Pet obesity is a growing trend. 51% of all pets in America are overweight or obese. An estimated 89 million dogs and cats in the United States are classified as overweight or obese by standard body condition scores (BCS). 15% of those pets (26 million) are considered obese.
We all love our pets. We all want them to be healthy. But extra weight can sabotage their health in more ways than one. Dogs and cats that are overweight are more susceptible to things like diabetes, heart disease, kidney disease, osteoarthritis, and some forms of cancer. Overweight pets live, on average, 2 years less than their healthy-weight counterparts. And it’s not just pets that are 5, 10 or even 30 pounds overweight. One pound on a 30 pound dog is like 5 pounds on a person. One pound on an average-sized cat is like 15 pounds on a person! It only gets worse as the number of extra pounds goes up - 5 extra pounds on a 30 pound dog is the equivalent of a person being 25 pounds overweight. Your cat is 5 pounds overweight? Try putting on 75 pounds and you’ll know how they feel!
So what can be done? Diet and exercise are just as important for our pets as they are for us. Pets prone to being overweight should be eating a good quality, low calorie food. They should be fed on a schedule, and the quantity should be limited. Treats should make up less than 10% of their diet, and adjustments to their overall intake should be made as needed. Table food is out, too - it’s loaded with fat and calories that can sabotage all of your hard work. Low impact exercise is a must for any weight loss plan, and should include at least 30 minutes of activity every day. A brisk walk around the neighborhood can do wonders for the waistline! Cats can be engaged in play with a feather on a string, a laser pointer, or even a mechanical mouse.
So, how much is too much? Your veterinary team is able calculate an appropriate amount of food and treats for your dog or cat. By using your pet’s current body weight as well as a target weight, we can tailor a feeding plan specifically for you and your dog or cat. We are happy to do the leg work for you - simply tell us what kinds of foods you are feeding (brand, variety, flavors) as well as any treats you are currently offering and we will custom make a diet plan. We know feeding and treats are often an important part of the human-animal bond, so we do our best to provide a diet plan that allows for the treats you are used to - just in healthier portions.
Sticking to the plan can be difficult, but it will be worth it when the weight starts coming off. Remember, don’t get discouraged if your pet only loses a few ounces or pounds at a time - every loss is a victory!
Hundreds of thousands of dogs and cats end up in shelters every year, many of them because of behavioral problems. Excessive barking, house soiling, and destructive behaviors are all potential reasons for a pet to wind up in a shelter - but they don't have to be.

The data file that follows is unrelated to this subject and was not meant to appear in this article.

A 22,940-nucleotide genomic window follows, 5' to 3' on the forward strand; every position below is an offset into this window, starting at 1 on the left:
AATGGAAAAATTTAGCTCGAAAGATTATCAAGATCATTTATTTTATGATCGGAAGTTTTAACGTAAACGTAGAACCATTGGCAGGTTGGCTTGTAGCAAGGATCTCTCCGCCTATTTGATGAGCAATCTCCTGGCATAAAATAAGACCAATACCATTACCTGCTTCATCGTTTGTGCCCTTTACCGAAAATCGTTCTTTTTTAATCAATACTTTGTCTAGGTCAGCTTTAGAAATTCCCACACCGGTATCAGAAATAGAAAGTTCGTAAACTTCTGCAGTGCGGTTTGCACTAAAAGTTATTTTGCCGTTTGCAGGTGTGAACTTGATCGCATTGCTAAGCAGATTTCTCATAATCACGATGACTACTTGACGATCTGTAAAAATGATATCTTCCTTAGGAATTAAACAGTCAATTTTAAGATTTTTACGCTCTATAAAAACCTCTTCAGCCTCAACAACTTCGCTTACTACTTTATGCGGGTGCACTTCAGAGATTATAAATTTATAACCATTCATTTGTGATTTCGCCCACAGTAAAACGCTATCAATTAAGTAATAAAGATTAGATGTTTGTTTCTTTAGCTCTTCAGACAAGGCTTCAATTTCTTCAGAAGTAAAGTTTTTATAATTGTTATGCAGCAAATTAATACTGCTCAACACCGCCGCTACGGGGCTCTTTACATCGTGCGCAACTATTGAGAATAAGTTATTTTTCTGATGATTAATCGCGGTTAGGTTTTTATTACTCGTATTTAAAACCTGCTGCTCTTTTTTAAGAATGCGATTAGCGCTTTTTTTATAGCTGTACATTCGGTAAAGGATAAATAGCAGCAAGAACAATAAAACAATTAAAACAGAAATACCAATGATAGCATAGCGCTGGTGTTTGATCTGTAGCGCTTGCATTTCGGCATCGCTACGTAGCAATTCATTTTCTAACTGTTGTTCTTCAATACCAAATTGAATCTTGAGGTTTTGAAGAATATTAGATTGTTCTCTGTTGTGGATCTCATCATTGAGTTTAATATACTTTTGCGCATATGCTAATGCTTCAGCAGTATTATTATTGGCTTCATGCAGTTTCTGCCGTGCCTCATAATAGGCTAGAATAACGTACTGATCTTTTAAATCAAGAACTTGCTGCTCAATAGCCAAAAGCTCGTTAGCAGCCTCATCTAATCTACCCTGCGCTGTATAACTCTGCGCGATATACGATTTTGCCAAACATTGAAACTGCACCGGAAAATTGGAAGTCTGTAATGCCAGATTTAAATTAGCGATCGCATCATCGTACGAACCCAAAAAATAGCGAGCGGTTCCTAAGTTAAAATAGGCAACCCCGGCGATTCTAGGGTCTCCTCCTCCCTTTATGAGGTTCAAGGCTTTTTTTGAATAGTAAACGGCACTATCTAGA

Proper training and socialization can prevent a lot of behavioral problems from ever occuring. We recommend all of our puppy patients go through at least a basic puppy kindergarten class. We highly recommend the Obedience Club of Chattanooga for dogs of all ages, but especially puppies. They limit access to their facility to only well-vaccinated dogs, so puppies can begin attending classes at a younger age without a significantly increased risk of contracting a contagious disease such as parvovirus.
The old saying "you can't teach an old dog new tricks" is only that - an old saying. Training classes can be very beneficial to older dogs as well. Whether it's his first time in class or his skills are just a bit rusty, an older dog will benefit from the socialization of a class as well as the training. We are always happy to offer suggestions regarding specific behaviors, as well as guidance (and possibly medications) for dogs that exhibit separation anxiety, noise phobias, situation anxiety, car sickness, and more.
While cats don't typically enroll in training classes, it doesn't mean they can't be trained. Many cats enjoy learning and performing tricks - for the proper motivation. Even if your cat doesn't yearn for the spotlight, proper socialization and teaching appropriate behaviors is important for all cats. They should be given proper outlets for their instinctual behaviors (tolieting practices, scratching, hunting, etc.). Cats crave vertical space - they love to look down over their domain from a high perch such as the top of a cat tree or a tall shelf. They are naturally inquisitive, and will often investigate a paper bag or cardboard box left laying around. You can help satisfy their need to hunt by utilizing a feather on a string, a laser pointer, or a treat dispensing toy. Ohio State University has done extensive research on the lives of indoor cats and how to provide enrichment for them. It is called The Indoor Pet Initiative, and is a valuable resource for all pet owners.
Dogs and cats aren't born knowing how to behave according to our rules. It is up to us to teach them how to interact with our world, and to guide them into becoming the loyal companions we hope for. With dedication, consistency, love, and a lot of patience, we can help them reach their full potential as four-legged members of the family.
Dr. Gerard Clarke
Small Animal Medicine & Surgery
6999 Nashville Street
Ringgold, GA 30736
Ph: (706) 937-7387